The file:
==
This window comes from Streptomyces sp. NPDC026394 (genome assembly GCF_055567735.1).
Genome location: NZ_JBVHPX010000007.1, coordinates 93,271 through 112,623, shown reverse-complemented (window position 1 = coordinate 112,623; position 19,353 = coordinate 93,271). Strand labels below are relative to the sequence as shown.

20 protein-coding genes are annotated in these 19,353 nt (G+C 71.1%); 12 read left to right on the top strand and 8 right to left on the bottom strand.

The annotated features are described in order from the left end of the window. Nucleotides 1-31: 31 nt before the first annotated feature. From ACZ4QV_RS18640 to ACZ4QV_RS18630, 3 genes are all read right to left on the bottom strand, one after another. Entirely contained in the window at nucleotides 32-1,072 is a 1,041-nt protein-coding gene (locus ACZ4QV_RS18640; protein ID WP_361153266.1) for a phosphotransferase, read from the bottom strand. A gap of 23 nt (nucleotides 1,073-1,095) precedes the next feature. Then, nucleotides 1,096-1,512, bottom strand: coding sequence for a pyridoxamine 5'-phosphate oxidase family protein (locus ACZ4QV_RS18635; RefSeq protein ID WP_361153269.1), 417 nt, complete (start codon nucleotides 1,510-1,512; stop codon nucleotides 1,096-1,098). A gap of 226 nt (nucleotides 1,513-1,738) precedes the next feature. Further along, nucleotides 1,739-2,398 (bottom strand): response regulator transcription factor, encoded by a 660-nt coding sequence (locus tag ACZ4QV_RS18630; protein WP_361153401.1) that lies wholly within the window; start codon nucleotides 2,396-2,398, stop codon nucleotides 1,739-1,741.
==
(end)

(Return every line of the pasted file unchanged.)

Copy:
This window comes from Streptomyces sp. NPDC026394 (genome assembly GCF_055567735.1).
Genome location: NZ_JBVHPX010000007.1, coordinates 93,271 through 112,623, shown reverse-complemented (window position 1 = coordinate 112,623; position 19,353 = coordinate 93,271). Strand labels below are relative to the sequence as shown.

20 protein-coding genes are annotated in these 19,353 nt (G+C 71.1%); 12 read left to right on the top strand and 8 right to left on the bottom strand.

The annotated features are described in order from the left end of the window. Nucleotides 1-31: 31 nt before the first annotated feature. From ACZ4QV_RS18640 to ACZ4QV_RS18630, 3 genes are all read right to left on the bottom strand, one after another. Entirely contained in the window at nucleotides 32-1,072 is a 1,041-nt protein-coding gene (locus ACZ4QV_RS18640; protein ID WP_361153266.1) for a phosphotransferase, read from the bottom strand. A gap of 23 nt (nucleotides 1,073-1,095) precedes the next feature. Then, nucleotides 1,096-1,512, bottom strand: coding sequence for a pyridoxamine 5'-phosphate oxidase family protein (locus ACZ4QV_RS18635; RefSeq protein ID WP_361153269.1), 417 nt, complete (start codon nucleotides 1,510-1,512; stop codon nucleotides 1,096-1,098). A gap of 226 nt (nucleotides 1,513-1,738) precedes the next feature. Further along, nucleotides 1,739-2,398 (bottom strand): response regulator transcription factor, encoded by a 660-nt coding sequence (locus tag ACZ4QV_RS18630; protein WP_361153401.1) that lies wholly within the window; start codon nucleotides 2,396-2,398, stop codon nucleotides 1,739-1,741.